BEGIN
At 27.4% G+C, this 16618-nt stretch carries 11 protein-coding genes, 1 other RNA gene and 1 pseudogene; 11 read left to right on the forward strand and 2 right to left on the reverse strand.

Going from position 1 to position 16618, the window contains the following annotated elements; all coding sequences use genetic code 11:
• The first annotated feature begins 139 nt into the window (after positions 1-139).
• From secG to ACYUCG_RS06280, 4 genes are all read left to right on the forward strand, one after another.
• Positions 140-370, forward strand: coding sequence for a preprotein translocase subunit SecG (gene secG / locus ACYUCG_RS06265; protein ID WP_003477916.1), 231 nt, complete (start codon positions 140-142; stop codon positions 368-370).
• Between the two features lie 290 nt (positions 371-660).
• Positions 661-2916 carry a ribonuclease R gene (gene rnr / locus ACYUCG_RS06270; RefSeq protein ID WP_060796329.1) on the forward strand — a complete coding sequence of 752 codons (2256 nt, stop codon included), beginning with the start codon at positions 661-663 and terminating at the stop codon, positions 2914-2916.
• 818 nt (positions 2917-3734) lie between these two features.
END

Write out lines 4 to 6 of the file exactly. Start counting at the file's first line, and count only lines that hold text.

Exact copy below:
• From secG to ACYUCG_RS06280, 4 genes are all read left to right on the forward strand, one after another.
• Positions 140-370, forward strand: coding sequence for a preprotein translocase subunit SecG (gene secG / locus ACYUCG_RS06265; protein ID WP_003477916.1), 231 nt, complete (start codon positions 140-142; stop codon positions 368-370).
• Between the two features lie 290 nt (positions 371-660).